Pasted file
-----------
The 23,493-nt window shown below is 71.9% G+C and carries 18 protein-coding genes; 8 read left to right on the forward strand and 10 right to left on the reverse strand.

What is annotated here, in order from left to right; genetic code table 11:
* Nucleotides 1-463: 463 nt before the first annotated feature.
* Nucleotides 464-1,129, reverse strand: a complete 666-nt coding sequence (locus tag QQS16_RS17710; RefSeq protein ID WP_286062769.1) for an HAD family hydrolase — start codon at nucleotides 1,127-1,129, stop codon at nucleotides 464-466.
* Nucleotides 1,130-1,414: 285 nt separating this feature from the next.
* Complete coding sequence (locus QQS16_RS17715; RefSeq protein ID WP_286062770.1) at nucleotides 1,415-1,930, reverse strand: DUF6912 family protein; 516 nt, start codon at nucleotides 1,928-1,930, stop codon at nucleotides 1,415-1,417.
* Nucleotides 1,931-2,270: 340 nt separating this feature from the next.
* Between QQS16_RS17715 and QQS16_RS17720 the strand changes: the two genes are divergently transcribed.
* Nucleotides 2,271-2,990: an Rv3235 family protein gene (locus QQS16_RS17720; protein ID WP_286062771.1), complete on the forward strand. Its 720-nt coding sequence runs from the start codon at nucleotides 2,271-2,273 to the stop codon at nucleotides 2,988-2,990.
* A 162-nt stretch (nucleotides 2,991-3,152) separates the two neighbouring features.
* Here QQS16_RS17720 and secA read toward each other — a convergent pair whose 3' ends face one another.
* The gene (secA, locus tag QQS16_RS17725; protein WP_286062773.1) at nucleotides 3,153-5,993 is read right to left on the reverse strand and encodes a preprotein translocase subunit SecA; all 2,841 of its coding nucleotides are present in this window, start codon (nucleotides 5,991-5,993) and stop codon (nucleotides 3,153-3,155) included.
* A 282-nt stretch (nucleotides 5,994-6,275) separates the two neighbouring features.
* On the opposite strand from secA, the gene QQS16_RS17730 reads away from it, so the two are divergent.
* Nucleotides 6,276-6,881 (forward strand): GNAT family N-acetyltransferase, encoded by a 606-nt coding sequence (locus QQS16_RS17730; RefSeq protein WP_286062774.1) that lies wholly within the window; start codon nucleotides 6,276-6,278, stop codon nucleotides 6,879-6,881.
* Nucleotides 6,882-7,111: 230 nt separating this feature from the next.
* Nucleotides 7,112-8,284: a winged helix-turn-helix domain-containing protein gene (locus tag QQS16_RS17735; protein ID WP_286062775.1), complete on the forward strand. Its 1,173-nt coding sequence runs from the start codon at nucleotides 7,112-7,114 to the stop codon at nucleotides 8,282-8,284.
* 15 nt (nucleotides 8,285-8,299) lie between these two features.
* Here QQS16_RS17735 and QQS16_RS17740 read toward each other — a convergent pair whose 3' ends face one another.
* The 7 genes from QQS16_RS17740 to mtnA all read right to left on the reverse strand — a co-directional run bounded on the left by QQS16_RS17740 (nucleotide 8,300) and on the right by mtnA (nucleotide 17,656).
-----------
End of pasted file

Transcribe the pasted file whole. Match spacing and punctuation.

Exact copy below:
The 23,493-nt window shown below is 71.9% G+C and carries 18 protein-coding genes; 8 read left to right on the forward strand and 10 right to left on the reverse strand.

What is annotated here, in order from left to right; genetic code table 11:
* Nucleotides 1-463: 463 nt before the first annotated feature.
* Nucleotides 464-1,129, reverse strand: a complete 666-nt coding sequence (locus tag QQS16_RS17710; RefSeq protein ID WP_286062769.1) for an HAD family hydrolase — start codon at nucleotides 1,127-1,129, stop codon at nucleotides 464-466.
* Nucleotides 1,130-1,414: 285 nt separating this feature from the next.
* Complete coding sequence (locus QQS16_RS17715; RefSeq protein ID WP_286062770.1) at nucleotides 1,415-1,930, reverse strand: DUF6912 family protein; 516 nt, start codon at nucleotides 1,928-1,930, stop codon at nucleotides 1,415-1,417.
* Nucleotides 1,931-2,270: 340 nt separating this feature from the next.
* Between QQS16_RS17715 and QQS16_RS17720 the strand changes: the two genes are divergently transcribed.
* Nucleotides 2,271-2,990: an Rv3235 family protein gene (locus QQS16_RS17720; protein ID WP_286062771.1), complete on the forward strand. Its 720-nt coding sequence runs from the start codon at nucleotides 2,271-2,273 to the stop codon at nucleotides 2,988-2,990.
* A 162-nt stretch (nucleotides 2,991-3,152) separates the two neighbouring features.
* Here QQS16_RS17720 and secA read toward each other — a convergent pair whose 3' ends face one another.
* The gene (secA, locus tag QQS16_RS17725; protein WP_286062773.1) at nucleotides 3,153-5,993 is read right to left on the reverse strand and encodes a preprotein translocase subunit SecA; all 2,841 of its coding nucleotides are present in this window, start codon (nucleotides 5,991-5,993) and stop codon (nucleotides 3,153-3,155) included.
* A 282-nt stretch (nucleotides 5,994-6,275) separates the two neighbouring features.
* On the opposite strand from secA, the gene QQS16_RS17730 reads away from it, so the two are divergent.
* Nucleotides 6,276-6,881 (forward strand): GNAT family N-acetyltransferase, encoded by a 606-nt coding sequence (locus QQS16_RS17730; RefSeq protein WP_286062774.1) that lies wholly within the window; start codon nucleotides 6,276-6,278, stop codon nucleotides 6,879-6,881.
* Nucleotides 6,882-7,111: 230 nt separating this feature from the next.
* Nucleotides 7,112-8,284: a winged helix-turn-helix domain-containing protein gene (locus tag QQS16_RS17735; protein ID WP_286062775.1), complete on the forward strand. Its 1,173-nt coding sequence runs from the start codon at nucleotides 7,112-7,114 to the stop codon at nucleotides 8,282-8,284.
* 15 nt (nucleotides 8,285-8,299) lie between these two features.
* Here QQS16_RS17735 and QQS16_RS17740 read toward each other — a convergent pair whose 3' ends face one another.
* The 7 genes from QQS16_RS17740 to mtnA all read right to left on the reverse strand — a co-directional run bounded on the left by QQS16_RS17740 (nucleotide 8,300) and on the right by mtnA (nucleotide 17,656).